Miss FOTA 32, Crowning (and postgame show)

The judges have made their decision. Miss DE32hCD will wear the crown. First runner-up is Miss 32TE, and Miss FOTA 32 Congeniality is Miss SE55779. Congratulations to all of our winners!

. . . . .

Buster Brackets with you again for a quick wrap-up of the action in the recently completed Miss FOTA 32 contest. Also here is our expert analyst, Worm Tourney. Whew, that was quite some competition, Worm! What stood out for you?

Well, Buster, I didn’t expect it to be so close. The three kinds of brackets went in with very different fairness (C) numbers: the SE was way up at 97; the DE started off at 79; and the TE at about 72.

That is a big difference, Worm, but I think it tracks what most folks were expecting. Double elimination just has to be a good bit better than a simple knock-out, but there’s a diminishing return when you start to think about a third bracket.

That was my guess, too, Buster. But the thing that really surprised me is that all three designs converged on a fairness figure of about 50 once they’d all been pumped up to occupy the whole of the time allowed. It looks like the extra fairness is more a matter of simply playing more games than it is any special magic of the format.

That was an eye opener. The three were so close to each other that I thought at one point the judges were going to overlook the small f(C) differences, and give the crown to one of others. Miss DE32hCD was just so goll-durned ugly.

She was pretty funny-looking, Buster, but it wasn’t really her fault. The 500 minute limit hit her at just the wrong place, forcing her to keep just one round in single games. In the end, the decision to go with Miss DE32hCD was a fairness (A) ruling by the committee. After all, the pageant was called the fairest of them all pageant, not the reasonably fair and not so ugly that you’d never be seen with it pageant.

How did the tight fairness (B) rule play out? I noticed that there was no seeding in any of the candidates. Were there other effects?

None of the candidates could have met the fairness (B) standard if they’d had to use just 100,000 for their qualifying run, but 200,000 was usually enough, and if 200,000 wouldn’t do it, half a million did. There were some very minor line effects in shifted brackets, but nothing big enough to worry. Incidentally, there was one effort, by the SE folks, to use some seeding. Their idea was to create two seeding tiers, with 9-24 in one tier and both 1-8 and 25-32 in the other. Every A round match would have one of each. That way, no two teams from the top 8 could face each other in the first round.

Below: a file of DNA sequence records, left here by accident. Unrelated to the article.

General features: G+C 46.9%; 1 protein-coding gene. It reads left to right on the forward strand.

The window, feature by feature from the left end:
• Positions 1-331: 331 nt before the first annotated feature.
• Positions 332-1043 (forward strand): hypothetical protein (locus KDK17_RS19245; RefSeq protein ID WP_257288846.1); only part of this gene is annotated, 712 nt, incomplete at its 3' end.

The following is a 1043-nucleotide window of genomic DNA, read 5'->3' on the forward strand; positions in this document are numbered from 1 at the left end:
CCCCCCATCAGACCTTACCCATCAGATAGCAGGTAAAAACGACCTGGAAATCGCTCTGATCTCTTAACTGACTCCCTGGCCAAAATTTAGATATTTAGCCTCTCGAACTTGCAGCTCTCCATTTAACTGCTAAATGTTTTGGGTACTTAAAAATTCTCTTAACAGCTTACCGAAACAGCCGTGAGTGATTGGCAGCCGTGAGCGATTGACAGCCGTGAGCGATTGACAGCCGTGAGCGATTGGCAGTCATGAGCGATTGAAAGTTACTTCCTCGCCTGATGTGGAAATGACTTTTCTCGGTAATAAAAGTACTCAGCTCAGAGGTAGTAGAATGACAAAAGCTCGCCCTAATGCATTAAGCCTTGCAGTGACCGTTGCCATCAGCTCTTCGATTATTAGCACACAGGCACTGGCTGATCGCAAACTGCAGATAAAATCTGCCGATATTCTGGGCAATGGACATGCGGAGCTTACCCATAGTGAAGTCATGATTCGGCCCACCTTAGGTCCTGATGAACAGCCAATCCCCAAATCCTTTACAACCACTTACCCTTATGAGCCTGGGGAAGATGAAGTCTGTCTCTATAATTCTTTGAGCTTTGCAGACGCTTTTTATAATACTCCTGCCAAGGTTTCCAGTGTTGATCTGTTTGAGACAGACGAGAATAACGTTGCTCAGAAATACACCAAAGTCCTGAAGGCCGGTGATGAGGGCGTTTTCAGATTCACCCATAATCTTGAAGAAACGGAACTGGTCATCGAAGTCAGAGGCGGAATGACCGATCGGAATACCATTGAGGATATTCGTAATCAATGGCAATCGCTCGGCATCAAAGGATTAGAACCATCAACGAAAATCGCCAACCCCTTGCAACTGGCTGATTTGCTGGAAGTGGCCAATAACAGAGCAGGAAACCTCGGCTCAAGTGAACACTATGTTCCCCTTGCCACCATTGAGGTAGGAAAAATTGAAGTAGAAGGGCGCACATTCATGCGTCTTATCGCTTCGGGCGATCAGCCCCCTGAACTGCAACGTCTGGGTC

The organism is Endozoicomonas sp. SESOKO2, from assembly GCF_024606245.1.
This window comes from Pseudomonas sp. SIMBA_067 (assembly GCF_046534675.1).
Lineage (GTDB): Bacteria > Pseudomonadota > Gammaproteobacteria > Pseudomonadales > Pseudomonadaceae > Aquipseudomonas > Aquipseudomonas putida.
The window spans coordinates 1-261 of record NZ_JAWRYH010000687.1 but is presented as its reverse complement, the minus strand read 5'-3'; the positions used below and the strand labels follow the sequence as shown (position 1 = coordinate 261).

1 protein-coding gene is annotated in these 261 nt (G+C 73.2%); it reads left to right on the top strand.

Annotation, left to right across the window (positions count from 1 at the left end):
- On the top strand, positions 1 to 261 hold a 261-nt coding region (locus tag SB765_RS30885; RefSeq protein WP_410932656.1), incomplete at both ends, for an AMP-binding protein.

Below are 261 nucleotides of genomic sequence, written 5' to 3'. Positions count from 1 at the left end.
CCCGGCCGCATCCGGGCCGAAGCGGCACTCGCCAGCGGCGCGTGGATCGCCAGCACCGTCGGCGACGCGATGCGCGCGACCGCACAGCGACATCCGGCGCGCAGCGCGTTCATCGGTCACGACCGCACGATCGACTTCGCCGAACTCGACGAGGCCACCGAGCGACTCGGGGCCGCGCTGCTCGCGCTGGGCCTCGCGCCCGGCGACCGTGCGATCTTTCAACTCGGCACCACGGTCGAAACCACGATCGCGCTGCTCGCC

It was a real Dolly–they even called it “stealth seeding”, because they thought it would escape detection. And it’s true that the average skill levels were uniform on all lines, but the expectations weren’t. There may be some payout scheme that would reward such trickery, but 65/35 wasn’t it. Everyone knew it was a Dolly, and nearly everyone was glad they didn’t get away with it.

How about recharges, Wormy? I’m surprised that we didn’t see any in the nominees.

We might have had one in a high-skill event, Buster, but at luck = 3 they simply take too much precious time, and they hurt more than they help on f(C). And no one wanted to figure out how to do all the recharges that might happen in a triple elimination.

Do any of the brackets look like up and comers for the future, Worm?

Miss 32TE is the one to watch, Buster. Triple eliminations are rare as hen’s teeth, and they’ve usually been run on painfully jumbled brackets when they are run. But this Miss 32TE is one lovely piece of work. I thing she needs some testing, but I could see a day when she becomes the first TE to be posted to the printable brackets page.

But Miss SE55779 was pretty impressive, too, didn’t you think?

You bet, Buster. In fact, that’s probably the most useful result as a practical matter. If you can get nearly as fair result from a single elimination, maybe more directors should be thinking about adding games, but not brackets.

Well, it’s been a pleasure to work with you, Wormy! I hope you’ll be back to help cover the next bracket pageant that comes along.

I wouldn’t miss it for the world, Buster.

That’s it from the Geek Dome in downtown Bloomington, Indiana. This is Brackets and Tourney, thanking you for your company, and signing off until next time.

 

 

 

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